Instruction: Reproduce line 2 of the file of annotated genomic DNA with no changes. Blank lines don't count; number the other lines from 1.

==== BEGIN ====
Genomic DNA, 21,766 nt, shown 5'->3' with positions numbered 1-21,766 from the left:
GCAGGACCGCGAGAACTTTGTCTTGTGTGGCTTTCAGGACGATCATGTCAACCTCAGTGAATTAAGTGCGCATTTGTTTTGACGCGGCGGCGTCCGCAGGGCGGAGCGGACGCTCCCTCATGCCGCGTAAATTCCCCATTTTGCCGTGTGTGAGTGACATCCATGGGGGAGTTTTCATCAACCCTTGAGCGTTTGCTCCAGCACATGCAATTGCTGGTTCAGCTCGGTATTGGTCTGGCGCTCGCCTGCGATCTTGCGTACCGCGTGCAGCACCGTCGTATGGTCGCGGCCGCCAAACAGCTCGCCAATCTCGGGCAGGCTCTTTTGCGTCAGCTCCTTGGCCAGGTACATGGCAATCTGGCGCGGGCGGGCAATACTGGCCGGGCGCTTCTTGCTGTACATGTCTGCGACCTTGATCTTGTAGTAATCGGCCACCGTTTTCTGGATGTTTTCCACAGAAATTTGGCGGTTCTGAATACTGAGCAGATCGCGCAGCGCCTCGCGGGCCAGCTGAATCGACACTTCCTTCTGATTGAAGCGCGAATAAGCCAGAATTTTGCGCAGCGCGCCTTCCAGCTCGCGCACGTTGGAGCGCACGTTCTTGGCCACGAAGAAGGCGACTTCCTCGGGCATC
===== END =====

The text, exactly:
GCAGGACCGCGAGAACTTTGTCTTGTGTGGCTTTCAGGACGATCATGTCAACCTCAGTGAATTAAGTGCGCATTTGTTTTGACGCGGCGGCGTCCGCAGGGCGGAGCGGACGCTCCCTCATGCCGCGTAAATTCCCCATTTTGCCGTGTGTGAGTGACATCCATGGGGGAGTTTTCATCAACCCTTGAGCGTTTGCTCCAGCACATGCAATTGCTGGTTCAGCTCGGTATTGGTCTGGCGCTCGCCTGCGATCTTGCGTACCGCGTGCAGCACCGTCGTATGGTCGCGGCCGCCAAACAGCTCGCCAATCTCGGGCAGGCTCTTTTGCGTCAGCTCCTTGGCCAGGTACATGGCAATCTGGCGCGGGCGGGCAATACTGGCCGGGCGCTTCTTGCTGTACATGTCTGCGACCTTGATCTTGTAGTAATCGGCCACCGTTTTCTGGATGTTTTCCACAGAAATTTGGCGGTTCTGAATACTGAGCAGATCGCGCAGCGCCTCGCGGGCCAGCTGAATCGACACTTCCTTCTGATTGAAGCGCGAATAAGCCAGAATTTTGCGCAGCGCGCCTTCCAGCTCGCGCACGTTGGAGCGCACGTTCTTGGCCACGAAGAAGGCGACTTCCTCGGGCATC